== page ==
The Atlantic: How Education Policy Went Astray

Julian E. Zelizer of The Atlantic comments on how education policy has struggled in the last five decades, with a specific focus on the emphasis on testing over school funding:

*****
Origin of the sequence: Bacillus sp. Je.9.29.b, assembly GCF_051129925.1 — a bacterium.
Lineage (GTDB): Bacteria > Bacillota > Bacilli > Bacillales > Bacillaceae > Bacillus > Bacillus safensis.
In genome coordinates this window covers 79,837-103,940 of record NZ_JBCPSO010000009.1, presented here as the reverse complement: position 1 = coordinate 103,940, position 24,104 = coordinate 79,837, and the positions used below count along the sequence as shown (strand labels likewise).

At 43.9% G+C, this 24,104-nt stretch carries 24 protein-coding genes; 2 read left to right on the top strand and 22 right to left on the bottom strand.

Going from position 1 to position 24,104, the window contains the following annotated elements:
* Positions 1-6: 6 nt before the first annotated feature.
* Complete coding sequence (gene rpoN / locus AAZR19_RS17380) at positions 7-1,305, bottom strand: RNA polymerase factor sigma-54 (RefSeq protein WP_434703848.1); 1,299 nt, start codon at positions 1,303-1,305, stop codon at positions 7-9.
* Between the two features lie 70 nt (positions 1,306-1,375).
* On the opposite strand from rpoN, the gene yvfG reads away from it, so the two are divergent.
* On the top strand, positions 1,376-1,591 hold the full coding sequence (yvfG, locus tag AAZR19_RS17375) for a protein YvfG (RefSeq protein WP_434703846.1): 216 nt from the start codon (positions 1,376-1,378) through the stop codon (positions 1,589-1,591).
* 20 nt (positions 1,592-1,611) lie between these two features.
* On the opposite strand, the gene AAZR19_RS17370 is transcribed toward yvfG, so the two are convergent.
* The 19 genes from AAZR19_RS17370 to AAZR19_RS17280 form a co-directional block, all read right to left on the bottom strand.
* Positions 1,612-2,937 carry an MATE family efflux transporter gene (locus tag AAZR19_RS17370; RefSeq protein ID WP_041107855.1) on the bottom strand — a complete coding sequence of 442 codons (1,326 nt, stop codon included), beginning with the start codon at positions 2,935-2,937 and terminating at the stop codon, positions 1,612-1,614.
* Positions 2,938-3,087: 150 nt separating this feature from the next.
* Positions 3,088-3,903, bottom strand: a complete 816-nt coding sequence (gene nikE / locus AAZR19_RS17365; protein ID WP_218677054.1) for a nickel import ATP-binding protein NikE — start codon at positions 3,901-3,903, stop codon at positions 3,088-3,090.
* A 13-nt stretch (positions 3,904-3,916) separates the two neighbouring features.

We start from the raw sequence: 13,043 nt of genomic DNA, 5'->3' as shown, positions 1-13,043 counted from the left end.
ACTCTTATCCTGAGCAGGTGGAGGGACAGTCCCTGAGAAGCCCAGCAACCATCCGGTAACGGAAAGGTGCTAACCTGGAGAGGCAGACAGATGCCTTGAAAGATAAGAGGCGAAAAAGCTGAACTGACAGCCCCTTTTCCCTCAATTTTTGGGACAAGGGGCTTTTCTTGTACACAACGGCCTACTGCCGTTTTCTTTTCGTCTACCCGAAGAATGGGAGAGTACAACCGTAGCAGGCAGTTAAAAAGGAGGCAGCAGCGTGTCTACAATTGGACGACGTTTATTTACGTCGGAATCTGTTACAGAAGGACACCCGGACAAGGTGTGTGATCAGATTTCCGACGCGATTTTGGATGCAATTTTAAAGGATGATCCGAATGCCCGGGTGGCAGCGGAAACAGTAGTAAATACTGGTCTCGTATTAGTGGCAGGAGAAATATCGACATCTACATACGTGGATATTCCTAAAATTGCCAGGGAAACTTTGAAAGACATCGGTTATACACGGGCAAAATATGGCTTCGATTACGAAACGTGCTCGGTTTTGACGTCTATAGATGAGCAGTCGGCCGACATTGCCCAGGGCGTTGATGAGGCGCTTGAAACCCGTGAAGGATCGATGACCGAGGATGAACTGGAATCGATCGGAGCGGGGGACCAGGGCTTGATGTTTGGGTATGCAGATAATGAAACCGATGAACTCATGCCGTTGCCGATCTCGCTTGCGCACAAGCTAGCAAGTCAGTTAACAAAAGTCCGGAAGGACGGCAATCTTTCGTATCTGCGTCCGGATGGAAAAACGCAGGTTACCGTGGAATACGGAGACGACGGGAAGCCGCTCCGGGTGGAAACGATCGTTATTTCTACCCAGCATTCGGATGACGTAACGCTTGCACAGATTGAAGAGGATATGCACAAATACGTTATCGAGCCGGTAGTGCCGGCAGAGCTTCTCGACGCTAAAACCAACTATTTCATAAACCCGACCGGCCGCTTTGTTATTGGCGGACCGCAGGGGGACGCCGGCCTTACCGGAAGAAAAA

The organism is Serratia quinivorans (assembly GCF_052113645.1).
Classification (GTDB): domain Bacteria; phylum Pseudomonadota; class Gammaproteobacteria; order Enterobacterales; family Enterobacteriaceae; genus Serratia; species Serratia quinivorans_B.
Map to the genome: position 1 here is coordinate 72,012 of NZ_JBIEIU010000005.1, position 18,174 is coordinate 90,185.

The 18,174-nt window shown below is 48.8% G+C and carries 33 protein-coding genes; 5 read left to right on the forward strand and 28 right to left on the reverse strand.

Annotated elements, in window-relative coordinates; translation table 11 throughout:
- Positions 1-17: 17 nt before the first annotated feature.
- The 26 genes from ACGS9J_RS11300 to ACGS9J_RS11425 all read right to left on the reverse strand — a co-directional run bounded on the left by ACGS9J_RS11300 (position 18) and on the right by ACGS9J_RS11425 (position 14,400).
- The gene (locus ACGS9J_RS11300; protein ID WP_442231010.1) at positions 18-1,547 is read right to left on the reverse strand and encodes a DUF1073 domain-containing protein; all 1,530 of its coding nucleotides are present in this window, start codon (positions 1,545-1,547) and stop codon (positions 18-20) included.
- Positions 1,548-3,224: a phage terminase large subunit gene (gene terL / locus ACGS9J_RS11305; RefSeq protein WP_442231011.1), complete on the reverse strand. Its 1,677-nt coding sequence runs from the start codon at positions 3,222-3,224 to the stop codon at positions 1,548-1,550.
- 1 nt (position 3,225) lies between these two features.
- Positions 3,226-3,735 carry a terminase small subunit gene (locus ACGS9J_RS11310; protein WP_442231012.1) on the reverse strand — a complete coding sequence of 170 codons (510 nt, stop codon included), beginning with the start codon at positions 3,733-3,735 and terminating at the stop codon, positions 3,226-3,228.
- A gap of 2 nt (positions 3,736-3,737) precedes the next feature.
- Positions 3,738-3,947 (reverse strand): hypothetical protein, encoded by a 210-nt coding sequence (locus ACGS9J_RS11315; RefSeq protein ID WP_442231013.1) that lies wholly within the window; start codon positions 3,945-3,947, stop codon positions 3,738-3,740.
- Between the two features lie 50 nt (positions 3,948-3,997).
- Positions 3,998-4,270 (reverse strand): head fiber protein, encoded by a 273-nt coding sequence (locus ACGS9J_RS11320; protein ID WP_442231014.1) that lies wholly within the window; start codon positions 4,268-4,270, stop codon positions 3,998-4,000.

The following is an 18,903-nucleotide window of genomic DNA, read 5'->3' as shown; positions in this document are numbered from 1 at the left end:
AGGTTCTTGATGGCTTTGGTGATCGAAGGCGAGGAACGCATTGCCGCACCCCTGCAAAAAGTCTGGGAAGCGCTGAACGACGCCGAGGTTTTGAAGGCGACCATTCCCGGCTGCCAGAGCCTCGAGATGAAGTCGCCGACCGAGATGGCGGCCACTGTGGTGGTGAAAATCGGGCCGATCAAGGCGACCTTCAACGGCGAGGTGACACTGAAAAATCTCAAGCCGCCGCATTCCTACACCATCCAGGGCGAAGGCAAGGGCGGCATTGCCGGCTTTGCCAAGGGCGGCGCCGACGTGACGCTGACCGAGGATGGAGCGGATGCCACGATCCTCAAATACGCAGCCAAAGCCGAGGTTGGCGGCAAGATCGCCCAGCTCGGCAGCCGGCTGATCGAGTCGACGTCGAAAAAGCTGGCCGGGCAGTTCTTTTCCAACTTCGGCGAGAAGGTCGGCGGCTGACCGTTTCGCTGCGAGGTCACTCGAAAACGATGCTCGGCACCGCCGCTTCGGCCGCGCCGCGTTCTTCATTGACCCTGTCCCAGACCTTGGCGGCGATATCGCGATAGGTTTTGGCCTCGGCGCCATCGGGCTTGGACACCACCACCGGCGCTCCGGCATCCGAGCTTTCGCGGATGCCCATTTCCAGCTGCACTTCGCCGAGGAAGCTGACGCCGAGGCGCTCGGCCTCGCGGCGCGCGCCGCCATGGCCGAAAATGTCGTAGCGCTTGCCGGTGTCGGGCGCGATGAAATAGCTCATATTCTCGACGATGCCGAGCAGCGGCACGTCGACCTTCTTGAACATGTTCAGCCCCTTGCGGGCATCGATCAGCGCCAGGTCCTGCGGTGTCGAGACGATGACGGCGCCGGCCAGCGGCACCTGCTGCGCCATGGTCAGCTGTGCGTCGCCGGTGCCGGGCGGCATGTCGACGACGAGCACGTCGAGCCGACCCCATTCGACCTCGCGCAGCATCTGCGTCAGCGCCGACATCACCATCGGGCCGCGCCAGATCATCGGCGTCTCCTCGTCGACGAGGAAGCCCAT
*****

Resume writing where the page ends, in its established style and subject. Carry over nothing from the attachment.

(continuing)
Despite the hundreds of millions of federal dollars spent, the widespread challenges faced by children from low-income families in America remain extraordinarily difficult to tackle as they continue to struggle with vastly inadequate educational opportunities. Schools remain underfunded and poorly staffed. The quality of education is often poor, and their teachers are typically overburdened as they deal with the broader range of environmental factors that take a toll on student achievement. Since 2001, the government’s tendency toward focusing on the creation of national standards to measure school achievement, rather than the provision of resources, has also had negative consequences. The high-school dropout rate for children from lower-income families is much higher than it is for wealthier students. In 2012, The New York Times reported that since the 1960s the gap in standardized test scores between kids from lower- and higher-income families had risen by 40 percent.


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